Silver fern

Cyathea dealbata

''Cyathea dealbata'', also known as the silver tree-fern or silver fern, or as ponga /ˈpɒŋə/ or punga /ˈpʌŋə/ , is a species of medium-sized tree fern, endemic to New Zealand. It is a symbol commonly associated with the country both overseas and by New Zealanders themselves.

This fern is known to grow to heights of 10 m or more . The crown is dense, and the fronds tend to be about 4 m long and have a silver-white colouration on the undersides. This distinctive silver colouration has made them useful for laying along tracks for night walking. The scales are a dark brown and are often twisted and glossy.

Arriving relatively late in New Zealand's history during the Pliocene epoch , the silver fern occurs on the main islands of New Zealand and on the Chatham Islands to the east, mostly in the subcanopy areas of drier forests and in open scrub. It is known to grow well in well-drained humus, and once established, it will tolerate drier conditions. It does best when sheltered from winds and should be protected from frost.
Cyathea dealbata A tree fern, endemic to New Zealand. Under-surface of mature fronds is a silvery-green colour. 
Growing to 10 metres.
Common names include Silver Fern, Ponga and Silver Tree fern. Alsophila dealbata,Cyathea dealbata,Cyatheales,Flora,Geotagged,Macro,New Zealand,Silver fern,autumn,botany,fronds,tree fern


* The earliest use of the silver fern as an official national symbol was by the New Zealand Army during the Second Boer War. Since then, the silver fern has been used by the New Zealand Expeditionary Forces during both World Wars and all Commonwealth war graves of fallen New Zealand soldiers have the silver fern engraved on their tombstones. During the 1956 Suez Crisis, Egyptians took exception to New Zealand and Canadian peacekeepers having the Union Flag on their uniforms. Canadian troops wore the Maple Leaf whereas the New Zealand contingent wore a silver fern symbol. New Zealand peacekeepers have since used both the silver fern and kiwi symbols for different deployments to differentiate from their Australian and British counterparts.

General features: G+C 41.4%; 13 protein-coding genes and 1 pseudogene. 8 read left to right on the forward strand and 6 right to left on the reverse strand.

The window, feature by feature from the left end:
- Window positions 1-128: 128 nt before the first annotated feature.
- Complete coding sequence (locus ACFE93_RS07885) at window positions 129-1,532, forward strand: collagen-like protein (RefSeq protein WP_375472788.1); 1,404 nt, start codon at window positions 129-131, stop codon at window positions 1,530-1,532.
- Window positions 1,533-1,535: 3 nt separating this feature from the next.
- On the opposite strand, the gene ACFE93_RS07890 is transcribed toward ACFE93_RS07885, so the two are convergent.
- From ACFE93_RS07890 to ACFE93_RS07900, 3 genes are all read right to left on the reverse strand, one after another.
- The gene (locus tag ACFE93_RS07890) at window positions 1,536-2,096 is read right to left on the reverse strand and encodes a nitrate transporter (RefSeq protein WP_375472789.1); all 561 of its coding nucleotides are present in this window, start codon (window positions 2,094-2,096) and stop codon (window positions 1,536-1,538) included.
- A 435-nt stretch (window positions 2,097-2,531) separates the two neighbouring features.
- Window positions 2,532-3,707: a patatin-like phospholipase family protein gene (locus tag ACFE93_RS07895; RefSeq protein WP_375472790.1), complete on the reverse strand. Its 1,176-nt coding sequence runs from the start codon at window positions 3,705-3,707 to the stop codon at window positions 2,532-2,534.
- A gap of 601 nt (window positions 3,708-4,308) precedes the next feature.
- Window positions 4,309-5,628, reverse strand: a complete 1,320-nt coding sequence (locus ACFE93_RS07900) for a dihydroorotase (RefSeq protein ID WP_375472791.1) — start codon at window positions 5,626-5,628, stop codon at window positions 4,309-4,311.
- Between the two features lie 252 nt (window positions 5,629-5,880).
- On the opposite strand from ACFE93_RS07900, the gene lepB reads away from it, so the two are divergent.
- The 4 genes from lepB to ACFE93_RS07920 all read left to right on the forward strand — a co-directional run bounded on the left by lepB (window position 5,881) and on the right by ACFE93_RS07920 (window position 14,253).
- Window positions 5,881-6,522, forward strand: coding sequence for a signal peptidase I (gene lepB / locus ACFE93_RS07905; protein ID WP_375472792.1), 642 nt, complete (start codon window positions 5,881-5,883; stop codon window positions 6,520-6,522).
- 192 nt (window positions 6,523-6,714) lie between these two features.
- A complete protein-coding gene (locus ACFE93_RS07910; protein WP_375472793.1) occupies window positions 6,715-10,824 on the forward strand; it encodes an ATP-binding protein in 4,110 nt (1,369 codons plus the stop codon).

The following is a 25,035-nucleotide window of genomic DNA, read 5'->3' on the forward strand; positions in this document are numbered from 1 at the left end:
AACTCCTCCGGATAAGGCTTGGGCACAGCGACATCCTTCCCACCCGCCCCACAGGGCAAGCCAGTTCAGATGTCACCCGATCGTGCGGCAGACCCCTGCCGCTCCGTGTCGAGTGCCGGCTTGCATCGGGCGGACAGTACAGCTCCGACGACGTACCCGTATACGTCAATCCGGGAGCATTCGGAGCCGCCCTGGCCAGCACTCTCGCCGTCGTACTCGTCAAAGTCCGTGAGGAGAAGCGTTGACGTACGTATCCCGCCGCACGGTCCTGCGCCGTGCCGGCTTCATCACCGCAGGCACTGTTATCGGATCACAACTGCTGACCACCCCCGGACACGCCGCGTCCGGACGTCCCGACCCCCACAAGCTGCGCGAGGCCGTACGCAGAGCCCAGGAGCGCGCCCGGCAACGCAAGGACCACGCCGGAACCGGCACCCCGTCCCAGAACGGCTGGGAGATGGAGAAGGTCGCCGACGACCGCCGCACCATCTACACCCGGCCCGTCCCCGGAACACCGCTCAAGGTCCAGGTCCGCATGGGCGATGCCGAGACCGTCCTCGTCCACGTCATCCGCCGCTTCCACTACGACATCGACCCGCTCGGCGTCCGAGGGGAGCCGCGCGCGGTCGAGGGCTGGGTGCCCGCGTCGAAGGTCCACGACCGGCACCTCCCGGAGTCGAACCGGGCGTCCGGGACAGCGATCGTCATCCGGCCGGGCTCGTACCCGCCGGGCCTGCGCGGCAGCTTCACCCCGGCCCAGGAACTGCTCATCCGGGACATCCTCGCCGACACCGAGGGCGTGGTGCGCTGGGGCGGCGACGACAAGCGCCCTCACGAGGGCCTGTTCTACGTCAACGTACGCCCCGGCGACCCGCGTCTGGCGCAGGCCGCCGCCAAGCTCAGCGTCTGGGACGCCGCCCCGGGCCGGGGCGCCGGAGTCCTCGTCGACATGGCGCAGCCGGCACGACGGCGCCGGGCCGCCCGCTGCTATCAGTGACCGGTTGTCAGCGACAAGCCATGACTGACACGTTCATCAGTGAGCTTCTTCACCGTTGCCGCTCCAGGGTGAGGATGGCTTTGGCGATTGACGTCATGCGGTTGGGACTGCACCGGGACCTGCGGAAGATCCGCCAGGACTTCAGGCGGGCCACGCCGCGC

⤷  The silver fern has long been used on dairy products, including the logo of New Zealand Natural, and was trademarked as early as 1885.
⤷  Silver fern leaves appear on the coat of arms of New Zealand.
⤷  It is a logo for many other organisations, such as the rail operator KiwiRail. The Silver Fern is also the name of a class of railcar.
⤷  Many New Zealanders get a tattoo of a Silver Fern, as a statement of being from New Zealand.
⤷  Some alternative flags for New Zealand, such as the silver fern flag, use the silver fern. The official proposal of the New Zealand flag referendums, 2015–16 featured the fern.
⤷  The silver fern is also used extensively within politics and printed material, such as the logo of the former New Zealand Progressive Party.
⤷  The koru symbol is inspired by the shape of an unfurling silver fern frond. It is found extensively in Māori art, from carving to the official Māori flag and is used in a stylised form as the logo for national airline Air New Zealand.

In short, the fern has become one of the most widely recognised symbols of New Zealand, next to the Kiwi, though it is not an official symbol.


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SpeciesC. dealbata
Photographed in
New Zealand